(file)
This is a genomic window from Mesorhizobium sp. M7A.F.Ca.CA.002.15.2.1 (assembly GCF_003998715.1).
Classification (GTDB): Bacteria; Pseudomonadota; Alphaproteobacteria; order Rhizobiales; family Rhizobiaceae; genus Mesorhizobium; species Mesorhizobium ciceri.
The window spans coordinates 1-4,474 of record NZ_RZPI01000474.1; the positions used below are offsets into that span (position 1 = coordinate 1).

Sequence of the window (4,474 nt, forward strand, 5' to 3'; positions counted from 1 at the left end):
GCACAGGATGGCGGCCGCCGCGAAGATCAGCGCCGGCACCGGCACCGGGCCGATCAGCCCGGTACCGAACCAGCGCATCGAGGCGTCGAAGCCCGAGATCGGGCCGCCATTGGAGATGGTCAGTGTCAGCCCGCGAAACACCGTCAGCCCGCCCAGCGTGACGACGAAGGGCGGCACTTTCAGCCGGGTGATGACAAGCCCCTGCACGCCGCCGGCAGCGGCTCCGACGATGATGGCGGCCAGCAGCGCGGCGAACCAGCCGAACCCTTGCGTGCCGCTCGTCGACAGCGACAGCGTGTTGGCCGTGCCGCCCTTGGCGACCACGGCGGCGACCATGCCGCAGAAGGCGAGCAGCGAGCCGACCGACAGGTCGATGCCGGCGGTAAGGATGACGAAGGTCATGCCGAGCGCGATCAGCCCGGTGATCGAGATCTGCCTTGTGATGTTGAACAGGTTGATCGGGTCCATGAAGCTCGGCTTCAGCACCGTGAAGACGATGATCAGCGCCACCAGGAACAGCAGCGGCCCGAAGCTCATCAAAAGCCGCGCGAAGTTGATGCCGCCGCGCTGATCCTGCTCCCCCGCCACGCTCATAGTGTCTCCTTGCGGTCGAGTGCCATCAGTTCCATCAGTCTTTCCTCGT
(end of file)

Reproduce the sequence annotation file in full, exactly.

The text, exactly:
This is a genomic window from Mesorhizobium sp. M7A.F.Ca.CA.002.15.2.1 (assembly GCF_003998715.1).
Classification (GTDB): Bacteria; Pseudomonadota; Alphaproteobacteria; order Rhizobiales; family Rhizobiaceae; genus Mesorhizobium; species Mesorhizobium ciceri.
The window spans coordinates 1-4,474 of record NZ_RZPI01000474.1; the positions used below are offsets into that span (position 1 = coordinate 1).

Sequence of the window (4,474 nt, forward strand, 5' to 3'; positions counted from 1 at the left end):
GCACAGGATGGCGGCCGCCGCGAAGATCAGCGCCGGCACCGGCACCGGGCCGATCAGCCCGGTACCGAACCAGCGCATCGAGGCGTCGAAGCCCGAGATCGGGCCGCCATTGGAGATGGTCAGTGTCAGCCCGCGAAACACCGTCAGCCCGCCCAGCGTGACGACGAAGGGCGGCACTTTCAGCCGGGTGATGACAAGCCCCTGCACGCCGCCGGCAGCGGCTCCGACGATGATGGCGGCCAGCAGCGCGGCGAACCAGCCGAACCCTTGCGTGCCGCTCGTCGACAGCGACAGCGTGTTGGCCGTGCCGCCCTTGGCGACCACGGCGGCGACCATGCCGCAGAAGGCGAGCAGCGAGCCGACCGACAGGTCGATGCCGGCGGTAAGGATGACGAAGGTCATGCCGAGCGCGATCAGCCCGGTGATCGAGATCTGCCTTGTGATGTTGAACAGGTTGATCGGGTCCATGAAGCTCGGCTTCAGCACCGTGAAGACGATGATCAGCGCCACCAGGAACAGCAGCGGCCCGAAGCTCATCAAAAGCCGCGCGAAGTTGATGCCGCCGCGCTGATCCTGCTCCCCCGCCACGCTCATAGTGTCTCCTTGCGGTCGAGTGCCATCAGTTCCATCAGTCTTTCCTCGT